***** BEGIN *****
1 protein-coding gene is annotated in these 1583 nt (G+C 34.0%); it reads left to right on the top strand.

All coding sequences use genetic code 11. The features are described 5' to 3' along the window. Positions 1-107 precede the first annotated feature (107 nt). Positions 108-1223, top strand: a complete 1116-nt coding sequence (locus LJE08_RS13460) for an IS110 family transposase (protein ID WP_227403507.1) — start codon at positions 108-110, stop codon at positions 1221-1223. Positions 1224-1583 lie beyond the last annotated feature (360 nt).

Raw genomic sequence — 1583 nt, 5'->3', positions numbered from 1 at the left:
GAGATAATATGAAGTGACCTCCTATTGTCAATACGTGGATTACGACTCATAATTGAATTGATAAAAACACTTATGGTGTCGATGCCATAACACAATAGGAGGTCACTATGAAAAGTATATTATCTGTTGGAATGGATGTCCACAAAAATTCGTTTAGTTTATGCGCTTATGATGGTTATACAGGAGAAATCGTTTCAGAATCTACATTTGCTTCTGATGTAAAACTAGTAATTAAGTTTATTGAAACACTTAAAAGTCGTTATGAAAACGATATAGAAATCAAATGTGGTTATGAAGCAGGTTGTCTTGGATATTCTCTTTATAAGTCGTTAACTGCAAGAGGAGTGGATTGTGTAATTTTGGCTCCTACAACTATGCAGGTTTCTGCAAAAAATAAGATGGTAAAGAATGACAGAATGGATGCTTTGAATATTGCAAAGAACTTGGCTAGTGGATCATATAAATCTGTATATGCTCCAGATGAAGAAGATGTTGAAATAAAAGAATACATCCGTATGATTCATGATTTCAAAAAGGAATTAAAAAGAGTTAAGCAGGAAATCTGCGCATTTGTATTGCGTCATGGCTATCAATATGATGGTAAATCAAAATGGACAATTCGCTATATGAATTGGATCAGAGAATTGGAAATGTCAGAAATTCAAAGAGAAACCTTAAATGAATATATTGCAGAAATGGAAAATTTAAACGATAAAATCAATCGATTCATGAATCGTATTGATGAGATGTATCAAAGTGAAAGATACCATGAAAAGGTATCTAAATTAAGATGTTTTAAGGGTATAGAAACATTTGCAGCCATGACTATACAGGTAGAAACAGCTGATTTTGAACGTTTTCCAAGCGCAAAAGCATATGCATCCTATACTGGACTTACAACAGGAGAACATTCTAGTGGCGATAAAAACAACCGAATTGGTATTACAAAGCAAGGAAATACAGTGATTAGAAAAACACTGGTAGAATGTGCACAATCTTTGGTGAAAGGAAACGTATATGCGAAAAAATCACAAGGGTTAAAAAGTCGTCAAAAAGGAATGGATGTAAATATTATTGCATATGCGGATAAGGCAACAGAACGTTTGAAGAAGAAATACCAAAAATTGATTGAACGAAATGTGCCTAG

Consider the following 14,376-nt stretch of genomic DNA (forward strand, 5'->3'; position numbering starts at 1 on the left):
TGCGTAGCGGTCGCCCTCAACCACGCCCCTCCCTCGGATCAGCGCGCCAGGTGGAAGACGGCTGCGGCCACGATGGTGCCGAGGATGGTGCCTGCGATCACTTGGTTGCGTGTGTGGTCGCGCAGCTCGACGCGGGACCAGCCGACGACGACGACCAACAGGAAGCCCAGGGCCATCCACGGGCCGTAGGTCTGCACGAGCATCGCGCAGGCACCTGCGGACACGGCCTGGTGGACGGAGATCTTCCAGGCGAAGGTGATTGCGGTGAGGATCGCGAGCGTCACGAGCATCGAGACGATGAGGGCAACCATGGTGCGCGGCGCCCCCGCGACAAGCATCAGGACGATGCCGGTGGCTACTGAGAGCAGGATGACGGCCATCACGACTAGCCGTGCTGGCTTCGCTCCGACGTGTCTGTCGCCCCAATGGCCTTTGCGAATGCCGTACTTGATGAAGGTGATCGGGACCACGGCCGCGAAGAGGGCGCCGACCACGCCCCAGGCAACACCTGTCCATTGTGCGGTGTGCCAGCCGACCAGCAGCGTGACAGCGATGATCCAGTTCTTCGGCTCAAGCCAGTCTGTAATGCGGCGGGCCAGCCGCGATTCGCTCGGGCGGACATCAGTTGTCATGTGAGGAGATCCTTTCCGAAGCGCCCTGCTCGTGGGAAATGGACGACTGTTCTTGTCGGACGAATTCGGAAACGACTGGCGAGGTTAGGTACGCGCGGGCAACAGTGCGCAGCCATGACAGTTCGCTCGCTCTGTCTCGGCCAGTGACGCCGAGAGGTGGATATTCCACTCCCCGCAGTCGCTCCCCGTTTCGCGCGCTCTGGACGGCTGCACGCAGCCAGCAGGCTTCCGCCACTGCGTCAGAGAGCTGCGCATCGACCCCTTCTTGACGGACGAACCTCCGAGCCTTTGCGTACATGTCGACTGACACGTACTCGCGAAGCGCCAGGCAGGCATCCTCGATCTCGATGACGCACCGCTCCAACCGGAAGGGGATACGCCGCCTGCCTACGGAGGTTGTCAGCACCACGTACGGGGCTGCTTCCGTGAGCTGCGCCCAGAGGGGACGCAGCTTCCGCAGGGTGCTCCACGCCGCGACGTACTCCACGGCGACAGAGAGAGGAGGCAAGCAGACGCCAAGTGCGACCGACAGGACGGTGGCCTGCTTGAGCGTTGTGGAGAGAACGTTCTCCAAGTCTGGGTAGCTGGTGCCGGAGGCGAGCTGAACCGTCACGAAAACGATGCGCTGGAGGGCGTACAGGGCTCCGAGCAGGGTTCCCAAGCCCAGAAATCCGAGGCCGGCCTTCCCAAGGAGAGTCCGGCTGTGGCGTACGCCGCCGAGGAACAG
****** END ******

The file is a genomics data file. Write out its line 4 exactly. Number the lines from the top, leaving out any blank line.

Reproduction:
GAGATAATATGAAGTGACCTCCTATTGTCAATACGTGGATTACGACTCATAATTGAATTGATAAAAACACTTATGGTGTCGATGCCATAACACAATAGGAGGTCACTATGAAAAGTATATTATCTGTTGGAATGGATGTCCACAAAAATTCGTTTAGTTTATGCGCTTATGATGGTTATACAGGAGAAATCGTTTCAGAATCTACATTTGCTTCTGATGTAAAACTAGTAATTAAGTTTATTGAAACACTTAAAAGTCGTTATGAAAACGATATAGAAATCAAATGTGGTTATGAAGCAGGTTGTCTTGGATATTCTCTTTATAAGTCGTTAACTGCAAGAGGAGTGGATTGTGTAATTTTGGCTCCTACAACTATGCAGGTTTCTGCAAAAAATAAGATGGTAAAGAATGACAGAATGGATGCTTTGAATATTGCAAAGAACTTGGCTAGTGGATCATATAAATCTGTATATGCTCCAGATGAAGAAGATGTTGAAATAAAAGAATACATCCGTATGATTCATGATTTCAAAAAGGAATTAAAAAGAGTTAAGCAGGAAATCTGCGCATTTGTATTGCGTCATGGCTATCAATATGATGGTAAATCAAAATGGACAATTCGCTATATGAATTGGATCAGAGAATTGGAAATGTCAGAAATTCAAAGAGAAACCTTAAATGAATATATTGCAGAAATGGAAAATTTAAACGATAAAATCAATCGATTCATGAATCGTATTGATGAGATGTATCAAAGTGAAAGATACCATGAAAAGGTATCTAAATTAAGATGTTTTAAGGGTATAGAAACATTTGCAGCCATGACTATACAGGTAGAAACAGCTGATTTTGAACGTTTTCCAAGCGCAAAAGCATATGCATCCTATACTGGACTTACAACAGGAGAACATTCTAGTGGCGATAAAAACAACCGAATTGGTATTACAAAGCAAGGAAATACAGTGATTAGAAAAACACTGGTAGAATGTGCACAATCTTTGGTGAAAGGAAACGTATATGCGAAAAAATCACAAGGGTTAAAAAGTCGTCAAAAAGGAATGGATGTAAATATTATTGCATATGCGGATAAGGCAACAGAACGTTTGAAGAAGAAATACCAAAAATTGATTGAACGAAATGTGCCTAG